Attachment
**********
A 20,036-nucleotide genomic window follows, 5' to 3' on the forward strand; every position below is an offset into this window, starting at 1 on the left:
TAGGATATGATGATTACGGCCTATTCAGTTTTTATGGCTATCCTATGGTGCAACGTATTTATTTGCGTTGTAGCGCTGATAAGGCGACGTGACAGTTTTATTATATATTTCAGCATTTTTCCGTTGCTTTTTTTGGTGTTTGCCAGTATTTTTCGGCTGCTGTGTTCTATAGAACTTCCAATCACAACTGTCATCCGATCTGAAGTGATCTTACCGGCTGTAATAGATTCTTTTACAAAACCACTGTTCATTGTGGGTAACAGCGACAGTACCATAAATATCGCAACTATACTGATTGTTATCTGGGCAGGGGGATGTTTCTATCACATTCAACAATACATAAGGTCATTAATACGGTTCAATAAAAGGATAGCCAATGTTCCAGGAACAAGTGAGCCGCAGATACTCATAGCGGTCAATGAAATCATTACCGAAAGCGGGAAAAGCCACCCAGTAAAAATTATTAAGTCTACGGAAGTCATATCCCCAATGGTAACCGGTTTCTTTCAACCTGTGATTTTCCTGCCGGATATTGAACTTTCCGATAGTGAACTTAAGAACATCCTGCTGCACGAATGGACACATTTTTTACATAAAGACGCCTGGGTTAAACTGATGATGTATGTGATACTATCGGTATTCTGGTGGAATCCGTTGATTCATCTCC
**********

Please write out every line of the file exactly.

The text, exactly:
A 20,036-nucleotide genomic window follows, 5' to 3' on the forward strand; every position below is an offset into this window, starting at 1 on the left:
TAGGATATGATGATTACGGCCTATTCAGTTTTTATGGCTATCCTATGGTGCAACGTATTTATTTGCGTTGTAGCGCTGATAAGGCGACGTGACAGTTTTATTATATATTTCAGCATTTTTCCGTTGCTTTTTTTGGTGTTTGCCAGTATTTTTCGGCTGCTGTGTTCTATAGAACTTCCAATCACAACTGTCATCCGATCTGAAGTGATCTTACCGGCTGTAATAGATTCTTTTACAAAACCACTGTTCATTGTGGGTAACAGCGACAGTACCATAAATATCGCAACTATACTGATTGTTATCTGGGCAGGGGGATGTTTCTATCACATTCAACAATACATAAGGTCATTAATACGGTTCAATAAAAGGATAGCCAATGTTCCAGGAACAAGTGAGCCGCAGATACTCATAGCGGTCAATGAAATCATTACCGAAAGCGGGAAAAGCCACCCAGTAAAAATTATTAAGTCTACGGAAGTCATATCCCCAATGGTAACCGGTTTCTTTCAACCTGTGATTTTCCTGCCGGATATTGAACTTTCCGATAGTGAACTTAAGAACATCCTGCTGCACGAATGGACACATTTTTTACATAAAGACGCCTGGGTTAAACTGATGATGTATGTGATACTATCGGTATTCTGGTGGAATCCGTTGATTCATCTCC